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Kosovo’s democracy has come a long way, but it needs support

July 07, 2023 • By Gentiana Gola, Marcus Brand

Kosovo, which celebrated 15 years of statehood this year, has recently been in the spotlight. Tensions flared when police escorted newly elected mayors into their offices after a contentious vote held in northern Serb-dominated municipalities resulted in the election of one ethnic Bosniak and three ethnic Albanian mayors, following a turnout of just 3.5 per cent. Ethnic Serbs had largely boycotted the local election, evidently at the instruction of Serbia, and claimed the elected mayors lacked legitimacy. Ethnic Serb protesters attacked and injured NATO peacekeepers and journalists, and the events spiralled into violence and uncertainty.  

In response, the EU and the US called upon Kosovo to de-escalate the tense situation and levied economic and diplomatic penalties against the country. Kosovo’s government defended its actions as being crucial to maintaining the rule of law and respect for its constitution but has agreed to reduce the police presence in the northern municipalities. It has also initiated procedures to look for legal ways to hold new elections in these municipalities. Whether these efforts  will be worthwhile depends on the full participation of Serbs in the elections.  

Kosovo’s leaders described their moves as vital to the country’s democracy, which they claim is the strongest in the Western Balkans. Over the past 24 years, Kosovo has received significant democracy assistance from international partners, especially the EU and the US, and a whole new generation of Kosovo citizens has grown up in an era of freedom and democracy. The echo stemming from the uncertainty and increasingly belligerent rhetoric from Belgrade makes it important to objectively assess the validity of statements.  

Figure 1: Global State of Democracy Indices framework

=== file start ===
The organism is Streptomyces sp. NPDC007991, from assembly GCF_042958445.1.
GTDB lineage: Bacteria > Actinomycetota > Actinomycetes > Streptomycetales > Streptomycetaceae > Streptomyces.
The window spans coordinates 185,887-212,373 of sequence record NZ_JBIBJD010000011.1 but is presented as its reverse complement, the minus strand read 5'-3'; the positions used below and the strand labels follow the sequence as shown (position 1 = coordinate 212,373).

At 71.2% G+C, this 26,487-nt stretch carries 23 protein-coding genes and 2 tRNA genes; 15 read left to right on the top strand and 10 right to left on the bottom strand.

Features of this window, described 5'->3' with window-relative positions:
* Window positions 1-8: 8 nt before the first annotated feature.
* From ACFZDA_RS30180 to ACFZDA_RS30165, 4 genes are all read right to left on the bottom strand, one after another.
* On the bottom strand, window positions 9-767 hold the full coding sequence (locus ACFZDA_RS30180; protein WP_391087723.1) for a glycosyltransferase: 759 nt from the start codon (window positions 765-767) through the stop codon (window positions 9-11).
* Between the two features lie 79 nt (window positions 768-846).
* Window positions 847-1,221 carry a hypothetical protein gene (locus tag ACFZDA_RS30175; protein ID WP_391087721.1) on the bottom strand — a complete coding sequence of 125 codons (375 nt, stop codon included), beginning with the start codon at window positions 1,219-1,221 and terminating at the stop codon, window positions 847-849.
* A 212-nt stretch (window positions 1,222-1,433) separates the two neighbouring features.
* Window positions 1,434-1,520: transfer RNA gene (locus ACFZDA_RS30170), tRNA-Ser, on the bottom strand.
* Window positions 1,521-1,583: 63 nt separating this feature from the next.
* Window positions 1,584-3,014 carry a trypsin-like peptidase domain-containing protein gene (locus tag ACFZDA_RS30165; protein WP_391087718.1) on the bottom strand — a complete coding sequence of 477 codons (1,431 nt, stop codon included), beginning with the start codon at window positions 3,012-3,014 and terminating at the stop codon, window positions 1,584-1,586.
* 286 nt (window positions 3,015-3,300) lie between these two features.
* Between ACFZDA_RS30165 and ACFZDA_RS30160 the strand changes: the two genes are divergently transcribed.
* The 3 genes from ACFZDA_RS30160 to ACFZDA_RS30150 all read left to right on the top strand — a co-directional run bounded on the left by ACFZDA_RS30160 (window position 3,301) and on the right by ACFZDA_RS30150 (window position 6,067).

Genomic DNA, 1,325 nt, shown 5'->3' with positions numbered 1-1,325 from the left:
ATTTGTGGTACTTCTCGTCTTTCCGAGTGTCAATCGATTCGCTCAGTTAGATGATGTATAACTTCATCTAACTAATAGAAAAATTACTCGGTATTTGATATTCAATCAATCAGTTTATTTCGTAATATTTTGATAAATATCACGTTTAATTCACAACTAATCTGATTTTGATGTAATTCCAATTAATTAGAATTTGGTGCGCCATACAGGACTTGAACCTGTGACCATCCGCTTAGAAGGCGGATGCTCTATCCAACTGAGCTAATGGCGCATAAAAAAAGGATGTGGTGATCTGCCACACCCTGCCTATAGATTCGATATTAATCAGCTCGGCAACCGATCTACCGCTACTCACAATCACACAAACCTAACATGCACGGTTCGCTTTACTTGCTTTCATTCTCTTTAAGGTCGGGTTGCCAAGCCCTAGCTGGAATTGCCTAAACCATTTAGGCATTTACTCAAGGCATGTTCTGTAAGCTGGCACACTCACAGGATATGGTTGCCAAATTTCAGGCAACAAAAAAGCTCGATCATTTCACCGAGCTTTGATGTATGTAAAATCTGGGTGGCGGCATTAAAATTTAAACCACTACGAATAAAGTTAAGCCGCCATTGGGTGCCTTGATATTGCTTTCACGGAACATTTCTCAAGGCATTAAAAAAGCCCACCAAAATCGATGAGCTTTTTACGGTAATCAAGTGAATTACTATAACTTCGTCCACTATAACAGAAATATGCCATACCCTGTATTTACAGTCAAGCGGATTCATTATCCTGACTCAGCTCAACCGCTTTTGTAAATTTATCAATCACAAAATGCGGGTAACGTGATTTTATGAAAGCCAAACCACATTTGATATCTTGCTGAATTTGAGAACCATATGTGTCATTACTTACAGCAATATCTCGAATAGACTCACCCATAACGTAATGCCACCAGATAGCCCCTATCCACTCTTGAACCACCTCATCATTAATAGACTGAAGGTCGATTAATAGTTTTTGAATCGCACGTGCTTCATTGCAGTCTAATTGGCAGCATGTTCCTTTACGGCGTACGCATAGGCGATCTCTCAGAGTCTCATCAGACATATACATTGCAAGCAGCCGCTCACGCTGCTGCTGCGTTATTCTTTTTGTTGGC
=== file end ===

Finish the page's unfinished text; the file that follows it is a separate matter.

A diagram of the democracy

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Kosovo’s democracy by the numbers 

According to the Global State of Democracy Indices (GSoDI) data, Kosovo’s democracy has experienced substantial expansion over a span of 10 years, with improvements across seven different indicators, particularly in areas related to Representation, the Rule of Law, and Basic Welfare. In comparison, only four other significant improvements occurred in the entire region during this period. 

Figure 2 

A diagram of a political expansion

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The complicated relationship between Kosovo and Serbia, in which the latter has persistently refused to recognize Kosovo’s independence and has actively sought to undermine its institutions, justifies a comparison of the two countries’ democratic performance over the past five years. Kosovo has emerged as the leader in significant improvements over a five-year period within the region, while Serbia has faced significant declines despite still ranking higher than Kosovo in three out of the four GSoDI democratic categories. 

Figure 3 (Interactive graph; click drop-down list to change categories)



Health check of democracy in the Western Balkans 

The latest GSoDI performance rankings show Kosovo to be the Western Balkans’ biggest climber in 2022, moving up in all four categories (Representation, Rights, Rule of Law and Participation). Despite these advances, however, Kosovo ranks last among its regional neighbours in Rights and Participation. Some of the most daunting challenges pertain to access to justice – particularly judicial accountability and fairness of trials.  

Figure 4

A screenshot of a computer screen

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Additionally, the country struggles with freedom of movement – mainly due to restrictions on foreign movement, as Kosovo is currently one of the most isolated countries in Europe. The EU has finally agreed to end visa requirements for Kosovo citizens as of 2024.  

When it comes to the freedom of the press, according to the GSoDI, Kosovo had the highest rank in the Western Balkans in 2022. However, the recent attempt by the government to suspend the business license of Klan Kosova, one of the biggest broadcasters, citing irregularities in registration was deemed concerning by the international community, experts and the opposition. This action should be watched, along with the lack of financial and ownership transparency of several media outlets. According to the Western Balkans Security Barometer, the media, along with political parties, are among the least trusted institutions as they are viewed as corrupt and untrustworthy.